Opinion: Call of Duty Makes Season Passes Respectable

Opinion: Call of Duty Makes Season Passes Respectable

Last year, I made the fairly pretentious claim that Call of Duty was now “an institution,” which is precisely the kind of Brobdingnagian, fatuously-important declaration you make about something that is A) extremely popular, and yet B) almost entirely unremarkable (even among folks, like myself, who are consistently interested in yearly CoD releases). We can all set our watches by the early November release of each new installment, and like most watches, the terminal process is unmoved by our critical platitudes. We say what we can to demonstrate that we still respect the series’ legacy, but that hasn’t looked much more interesting in the last few years than “well, here comes CoD,” and “well, there goes CoD.” The time when I enjoyed talking about CoD as much as playing it has now passed on, bedecked with Egyptian cotton sheets and surrounded by loved ones. I’m not saying that CoD has become dull now (whaddup, peanut gallery?), but its appeal has slowly transformed from the talk of the generation to the cool-to-hate player that nevertheless is still good enough to abrogate its fans’ need to defend it. It’s Tom Brady. However, in lieu of staying relevant during its offseason because of Gisele Bundchen, Activision has resorted to a similarly news-savvy accomplice: the season pass.

I’m going to use the next few paragraphs to kinda sorta speak favorably of season passes. Principally, because my faith entreats me to turn the other cheek, and substantively, because Call of Duty is the only product out there playing the season pass game with any degree of charm.

After reviewing Black Ops 2 last year, Activision offered Darkstation a season pass code, which I attribute to either a clerical error or an incredibly poor attempt to get me to recant my opinion of Black Ops 2’s wretched script. David Goyer is still malaria behind a keyboard, but since Multiplayer DLC precluded his involvement, I happily accepted Activision’s charity, and promised myself to evaluate the season’s content when all was said and done. The thing is, I don’t feel like a review is worth anyone’s time.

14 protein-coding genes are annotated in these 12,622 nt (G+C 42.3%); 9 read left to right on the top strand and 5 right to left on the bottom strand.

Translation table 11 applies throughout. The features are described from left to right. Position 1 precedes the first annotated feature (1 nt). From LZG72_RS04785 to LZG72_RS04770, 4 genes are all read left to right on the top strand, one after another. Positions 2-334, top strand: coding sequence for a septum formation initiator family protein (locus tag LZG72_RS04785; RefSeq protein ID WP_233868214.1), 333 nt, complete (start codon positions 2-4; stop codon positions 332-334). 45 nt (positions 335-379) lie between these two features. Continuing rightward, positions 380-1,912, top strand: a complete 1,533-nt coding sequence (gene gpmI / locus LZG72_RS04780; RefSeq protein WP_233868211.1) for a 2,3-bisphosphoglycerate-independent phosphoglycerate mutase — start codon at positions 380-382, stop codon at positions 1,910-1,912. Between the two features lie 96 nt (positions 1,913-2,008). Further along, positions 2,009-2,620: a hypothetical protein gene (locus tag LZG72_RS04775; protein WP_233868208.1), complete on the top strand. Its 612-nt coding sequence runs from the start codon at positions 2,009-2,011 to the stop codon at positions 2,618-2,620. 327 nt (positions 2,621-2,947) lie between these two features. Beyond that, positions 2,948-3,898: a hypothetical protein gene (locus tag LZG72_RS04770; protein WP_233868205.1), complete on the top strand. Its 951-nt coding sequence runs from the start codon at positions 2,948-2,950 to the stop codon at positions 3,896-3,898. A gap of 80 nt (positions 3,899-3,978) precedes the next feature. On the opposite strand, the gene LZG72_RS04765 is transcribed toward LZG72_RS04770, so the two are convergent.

There’s very little to say about the 4 separate DLC packs for Black Ops 2 that doesn’t evoke the boring, inconsequential chit-chat of WASPs at a Sunday afternoon horse race. This is the kind of DLC that sticks to two subjects: the weather, and everyone’s health. The content is mostly predictable, inoffensive, and yes, fairly priced for the members of the CoD faithful interested enough to play it. I highly enjoyed my time with all of the new map packs, and yes, even with the new zombie scenarios that I usually avoid. In every perspective, I fail to see Treyarch’s work on the DLC come up short of either expectations or pedigree. This raises the question: how did Activision, of all publishers, manage to harness a controversial business strategy in a way that was both entertaining and respectable?

The answer is so simple it’s redundant. Activision just made more CoD and sold it to the people who buy CoD. Ordinarily, we could leave it at that, but not when you look at the broader narrative surrounding season passes. On that landscape are a couple of bright spots, Borderlands 2 for one, and a legion of dumpster fires warding fans away from their favored developers amid accusations of sharp dealing and greediness. I’ve considered how CoD has made this look so easy for several days now, and I can only conclude that its season pass gets away with a profound lack of controversy by being upfront about its development schedule, and the fact that a season pass is totally irrelevant to its success.

The problem here is that not every game wishing to grow itself a tail on store shelves has CoD’s clack, nor necessarily a game structure that accommodates post-launch content. The season pass works for CoD because it’s just bolting on new arenas, it’s catnip. Looking to other games that have tried to get a season pass off the ground and found themselves in trouble- Assassin’s Creed, BioShock Infinite, and most recently Batman: Arkham Origins -shows a pattern of games that rely on narrative as much as mechanics to sell. Without baking a season pass structure into the game itself, like Telltale does, it’s difficult to justify new narrative content or incongruous multiplayer suites to fans who actually take time to listen to the sales pitch. Of the games listed above, BioShock probably has the best opportunity to make its season pass worth the money, but even Irrational took heat for selling a season pass before they started making the content.

Without Call of Duty’s cachet, and the guarantee that the content paid for by a season pass will be released, a winning blueprint for selling season passes has yet to be written. A few games get by with it, specifically those that build up their audience first. It’s ironic that in a generation overflowing with publishers seeking new revenue streams and ways to increase profits, it’s the games that already make a mint that manage to sell their post-release doodads. Ironic, and yet, perfectly rational. No one should be surprised that the most successful series in games is also the one that sells the most bundled DLC.

Like most games industry discussions, this leads back to publishers and developers setting realistic goals for themselves and spending their money wisely. Activision has a season pass for its biggest game, and it also has a warchest large enough to guarantee that a season pass can only make more money for them.

I think that’s the lesson here. Season passes and the like aren’t inherently unfair or exploitative of customers, but it’s time that publishers started seeing them as a luxury rather than a necessity.